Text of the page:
Author: Laurie Halse Anderson
Release date: 3rd Jan 2011 UK
Genre: Contemporary Teenage Fiction / Mental Health
Target audience: 12+
UK Publisher: Scholastic
"Dead girl walking," the boys say in the halls.
"Tell us your secret," the girls whisper, one toilet to another.
I am that girl.
I am the space between my thighs, daylight shining through.
I am the bones they want, wired on a porcelain frame.
Lia and Cassie were best friends, wintergirls frozen in matchstick bodies. But now Cassie is dead. Lia's mother is busy saving other people's lives. Her father is away on business. Her step-mother is clueless. And the voice inside Lia's head keeps telling her to remain in control, stay strong, lose more, weigh less. If she keeps on going this way-thin, thinner, thinnest-maybe she'll disappear altogether.
This is a heartbreaking and powerful story about a teenage girl whose life is falling apart and she is trying desperately to keep things in control by keeping herself small - far too small. So small, in fact, that she might disappear.
Lia is battling herself every day. She is recovering from anorexia, but that is a hard battle to win because at 95 pounds, she still feels hideously fat. It somehow seems that she might stand a chance, but then she learns that her former best friend, Cassie (battling her own eating disorder), died all alone in a hotel room and before she did, she called Lia thirty-three times. Lia, angry with Cassie, never picked up the phone and now Lia wonders if she might have prevented Cassie's death. Guilt begins to torment her and it is so strong that, once again, Lia feels the need to disappear. 95 pounds is too much. The next goal is 90, and then 85, then 80, and finally - 0.
This novel is a wonderful presentation of the problematic of eating disorders. Anorexia and bulimia are very difficult mental illnesses that eat at the human mind and may weaken the body to the point of death. They are presented realistically and without any embellishments. It's made clear that they are a way of keeping control. If you can control what you eat, if you can control your body weight, then it means you can control your life. And you are never too thin. That is the logic of women with eating disorders and it is a terribly dangerous way of thinking.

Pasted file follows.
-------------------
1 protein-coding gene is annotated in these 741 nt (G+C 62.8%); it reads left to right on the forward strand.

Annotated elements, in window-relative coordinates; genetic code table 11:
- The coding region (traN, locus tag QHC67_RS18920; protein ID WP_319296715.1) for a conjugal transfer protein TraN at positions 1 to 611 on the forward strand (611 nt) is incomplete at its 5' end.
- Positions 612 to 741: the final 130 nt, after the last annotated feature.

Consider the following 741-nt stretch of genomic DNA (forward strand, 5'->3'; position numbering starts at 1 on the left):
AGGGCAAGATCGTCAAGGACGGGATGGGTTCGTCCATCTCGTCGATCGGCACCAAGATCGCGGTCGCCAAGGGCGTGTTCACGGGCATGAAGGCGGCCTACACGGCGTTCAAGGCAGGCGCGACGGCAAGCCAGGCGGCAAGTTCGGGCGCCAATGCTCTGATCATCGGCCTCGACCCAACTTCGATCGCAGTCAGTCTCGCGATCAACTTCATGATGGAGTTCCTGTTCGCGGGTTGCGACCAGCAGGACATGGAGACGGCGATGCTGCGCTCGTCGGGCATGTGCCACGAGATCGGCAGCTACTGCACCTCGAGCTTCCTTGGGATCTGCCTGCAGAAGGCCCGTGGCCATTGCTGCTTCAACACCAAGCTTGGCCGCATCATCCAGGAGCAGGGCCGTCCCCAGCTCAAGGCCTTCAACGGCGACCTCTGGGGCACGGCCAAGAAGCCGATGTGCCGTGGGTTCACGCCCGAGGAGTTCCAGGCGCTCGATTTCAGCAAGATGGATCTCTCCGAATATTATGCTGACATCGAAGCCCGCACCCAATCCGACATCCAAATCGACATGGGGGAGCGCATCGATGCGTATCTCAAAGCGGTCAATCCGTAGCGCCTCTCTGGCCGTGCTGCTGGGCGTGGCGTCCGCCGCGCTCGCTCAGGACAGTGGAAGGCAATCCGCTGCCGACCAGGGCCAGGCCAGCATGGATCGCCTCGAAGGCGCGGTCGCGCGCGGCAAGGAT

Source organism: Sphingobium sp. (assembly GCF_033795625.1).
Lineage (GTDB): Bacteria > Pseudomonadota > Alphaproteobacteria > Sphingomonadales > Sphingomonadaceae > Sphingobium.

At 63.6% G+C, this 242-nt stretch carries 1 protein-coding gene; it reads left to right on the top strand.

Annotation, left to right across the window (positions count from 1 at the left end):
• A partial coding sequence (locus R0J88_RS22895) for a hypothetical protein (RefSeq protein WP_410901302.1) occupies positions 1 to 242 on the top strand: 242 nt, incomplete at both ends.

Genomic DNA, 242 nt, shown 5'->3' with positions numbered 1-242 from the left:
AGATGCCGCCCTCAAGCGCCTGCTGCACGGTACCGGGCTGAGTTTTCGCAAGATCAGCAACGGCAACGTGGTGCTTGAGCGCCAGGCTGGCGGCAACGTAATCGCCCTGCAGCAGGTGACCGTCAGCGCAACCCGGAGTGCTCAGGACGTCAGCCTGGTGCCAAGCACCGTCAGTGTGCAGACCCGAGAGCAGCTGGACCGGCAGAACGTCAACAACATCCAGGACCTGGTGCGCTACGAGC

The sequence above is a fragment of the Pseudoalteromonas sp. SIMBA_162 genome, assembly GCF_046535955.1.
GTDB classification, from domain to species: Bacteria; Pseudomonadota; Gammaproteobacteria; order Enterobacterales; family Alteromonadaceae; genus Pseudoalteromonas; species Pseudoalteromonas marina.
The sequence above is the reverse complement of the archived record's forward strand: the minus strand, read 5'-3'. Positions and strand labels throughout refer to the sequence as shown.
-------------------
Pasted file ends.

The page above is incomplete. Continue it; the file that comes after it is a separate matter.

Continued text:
Lia's life seems to be falling apart on every line. She lives with her dad, his wife and the wife's daughter, and although they seem to be a happy, normal family, which in many ways they are, her father is almost never there and Lia feels alone. Her mother, a doctor, keeps seeing a patient in her and Lia is sick of it. When the immense guilt is added into the equation, Lia falls back into the old, destructive pattern of denying herself food and pushing her body towards new and dangerous limits. The thinner she gets, the stronger she feels and she doesn't want to stop. Lia's mental struggle is incredibly well presented and sometimes, it was a torment for me to read about Lia, so real did her struggle feel. That is definitely a compliment, although those passages were not easy to read. They were very sobering, in fact, and it made me realize how much help such women really need.
The language is very lyrical and simply beautiful. The narrative, although poetic, is also very vivid and seems to pull the reader right into Lia's troubled world. Her thoughts, while painful and sometimes downright disturbing, are truly well shaped and delivered. Lia is a living heroine whose story definitely makes one think and feel many things. Her story really stirred a reaction inside me and stayed with me for a while after I finished the last page.
Eating disorders are definitely not an easy topic to read about, but I believe the author did a great job at presenting a woman with anorexia's state of mind. The novel offers both a great story and a chance to become aware of this particular problem.
I would recommend this book to women of all ages, but especially to young girls, so that they can appreciate their bodies as they are, or to see that starving is not a way to keep your life from falling apart. Anorexia and bulimia need to be treated. My preaching aside, in Wintergirls you will find a story about one girl's struggle to simply be happy in life and with herself.
Becky says: A wonderful and touching review Irena. I don’t think that I’m brave enough to read this book. I imagine that I would find it distressing to read about someone living with an eating disorder. I can see that this is a really important book though and I admire the author for writing it. Thanks for sharing your thoughts.
Both our thanks go to Scholastic for sending the book for review.